Despite the celebrity glamour that’s come to surround startup culture, the UK’s small businesses tend to be a little more practical about matters. For the majority, there’s no dream of rapid growth or Series A funding – instead, there’s a whole lot of grit, determination and hard work. If you fail, you figure out what went wrong and get up and try again. And again, and again.
Starting up in 2018
I’ve worked on UK Business Forums for a little over two years, and I’m constantly in awe of the bravery it takes to start up your own business. If the looming threat of a no-deal Brexit weren’t enough, there’s Amazon’s increasing market dominance, the steady disintegration of the High Street and the late payment epidemic that’s leaving the country’s small businesses £14 billion out of pocket.
All of this is a whirlwind to be reckoned with, even for an established business – yet we still get over two hundred new threads a week, from people who want to start up on their own or keep pushing to do more in their business. For some it’s a lifetime ambition, for others it’s freedom from the traditional workplace; either way, it seems there’s no killing the small business spirit.
A window into British small business
One of my favourite things about working on the forums is the glimpse you get into what actually matters to business owners. We have an incredibly diverse mix of people and businesses: the accountant in the northern reaches of Scotland, the web design company in Newcastle, the dog walker in Essex.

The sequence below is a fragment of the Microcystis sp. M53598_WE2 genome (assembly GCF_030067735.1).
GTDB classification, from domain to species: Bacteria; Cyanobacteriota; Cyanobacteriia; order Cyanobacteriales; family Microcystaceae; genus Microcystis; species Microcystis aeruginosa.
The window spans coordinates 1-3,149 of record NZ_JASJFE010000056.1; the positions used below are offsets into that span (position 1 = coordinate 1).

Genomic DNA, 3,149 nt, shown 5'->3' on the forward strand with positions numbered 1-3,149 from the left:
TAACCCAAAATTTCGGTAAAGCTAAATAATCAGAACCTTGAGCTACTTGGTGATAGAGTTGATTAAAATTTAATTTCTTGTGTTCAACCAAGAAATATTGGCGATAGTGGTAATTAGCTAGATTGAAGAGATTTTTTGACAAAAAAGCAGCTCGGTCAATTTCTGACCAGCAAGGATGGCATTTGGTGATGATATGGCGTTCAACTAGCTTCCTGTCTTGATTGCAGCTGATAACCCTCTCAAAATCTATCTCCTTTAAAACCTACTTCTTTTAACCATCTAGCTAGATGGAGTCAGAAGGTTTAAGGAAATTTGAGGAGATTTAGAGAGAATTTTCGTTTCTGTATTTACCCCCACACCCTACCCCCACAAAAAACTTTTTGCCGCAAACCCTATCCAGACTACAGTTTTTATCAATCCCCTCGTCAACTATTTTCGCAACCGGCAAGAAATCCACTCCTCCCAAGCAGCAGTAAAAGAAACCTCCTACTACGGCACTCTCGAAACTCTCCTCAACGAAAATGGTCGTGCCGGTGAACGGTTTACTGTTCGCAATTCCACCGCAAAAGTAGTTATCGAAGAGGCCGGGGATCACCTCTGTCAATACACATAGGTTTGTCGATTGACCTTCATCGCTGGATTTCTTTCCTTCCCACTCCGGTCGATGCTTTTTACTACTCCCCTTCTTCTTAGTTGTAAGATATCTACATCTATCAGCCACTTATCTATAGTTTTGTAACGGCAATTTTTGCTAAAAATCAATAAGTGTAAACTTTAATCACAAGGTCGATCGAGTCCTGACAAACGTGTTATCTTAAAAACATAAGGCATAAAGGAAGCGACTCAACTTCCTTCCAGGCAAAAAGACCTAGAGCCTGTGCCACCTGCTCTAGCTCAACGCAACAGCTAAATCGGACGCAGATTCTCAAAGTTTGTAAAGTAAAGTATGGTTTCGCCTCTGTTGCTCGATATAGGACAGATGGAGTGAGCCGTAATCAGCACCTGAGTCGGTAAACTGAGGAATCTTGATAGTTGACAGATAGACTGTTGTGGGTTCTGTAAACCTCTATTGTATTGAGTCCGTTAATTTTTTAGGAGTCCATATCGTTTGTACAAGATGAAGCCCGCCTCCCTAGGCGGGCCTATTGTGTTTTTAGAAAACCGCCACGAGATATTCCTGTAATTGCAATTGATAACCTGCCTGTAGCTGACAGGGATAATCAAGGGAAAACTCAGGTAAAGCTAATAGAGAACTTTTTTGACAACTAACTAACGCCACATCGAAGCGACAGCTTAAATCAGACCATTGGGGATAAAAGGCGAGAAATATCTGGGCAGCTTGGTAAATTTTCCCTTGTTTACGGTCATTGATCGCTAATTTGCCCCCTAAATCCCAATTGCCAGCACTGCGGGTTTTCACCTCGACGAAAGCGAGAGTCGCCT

Some of the businesses have weathered the industry for thirty years and emerged with a substantial employee count, while others are still a side-project, crammed into a spare hour on the commute.
Each week, I try to compile a mix of the best threads and posts to share with a wider audience. It’s an opportunity to showcase some of the honest and insightful advice that our members offer up for free, and give a real-time insight into what’s on the small business agenda.
Topics range from small, everyday queries like choosing an e-commerce platform or dealing with a problematic employee, to something bigger – handling failure or looking after your mental health. Despite the option of posting under a pseudonym, most members tend to use their real names and are surprisingly open about their experiences.
It’s an advantage of working for yourself, one of our regulars said. You don’t have to answer to anybody.
The discussions that never die
Here’s a couple of subjects we see regularly, plus some of my favourite replies:
What can we expect from Brexit?
“In reality, there are certain givens in the world of business, and these include fluctuations in interest rates, commodity prices and exchange rates. If these didn’t feature in your original plan then you never really had a business, you were just riding a wave.”
How do I come up with a name for my business?
“I like the use of your own name. It says to me that you stand behind your business. “I am proud of my product/service and believe in it enough to attach my name to it.”
Is social media worth the effort?
“Social media is not like TV advertising. And it’s not like YouTube or putting up posters in the subway either. It is about connecting to your audience or customers. Whether it’s a full-blown forum for a major piece of software, or just a Twitter or Instagram account, it is the act of a company insider, sometimes the CEO or similar bigwig, connecting with the customer. Listening to the customer. Talking directly to the customer.”
What’s the biggest lesson you’ve learned in business?
“The biggest business lessons I have learnt have been through making mistakes. The sooner you get mistakes out of the way, the sooner you get to reap the rewards of doing things the right way! Business isn’t always rosy or pretty and doesn’t go ideally to plan, but I genuinely think drive, determination, and positivity go a hell of a long way to getting you where you think you currently want to end up.”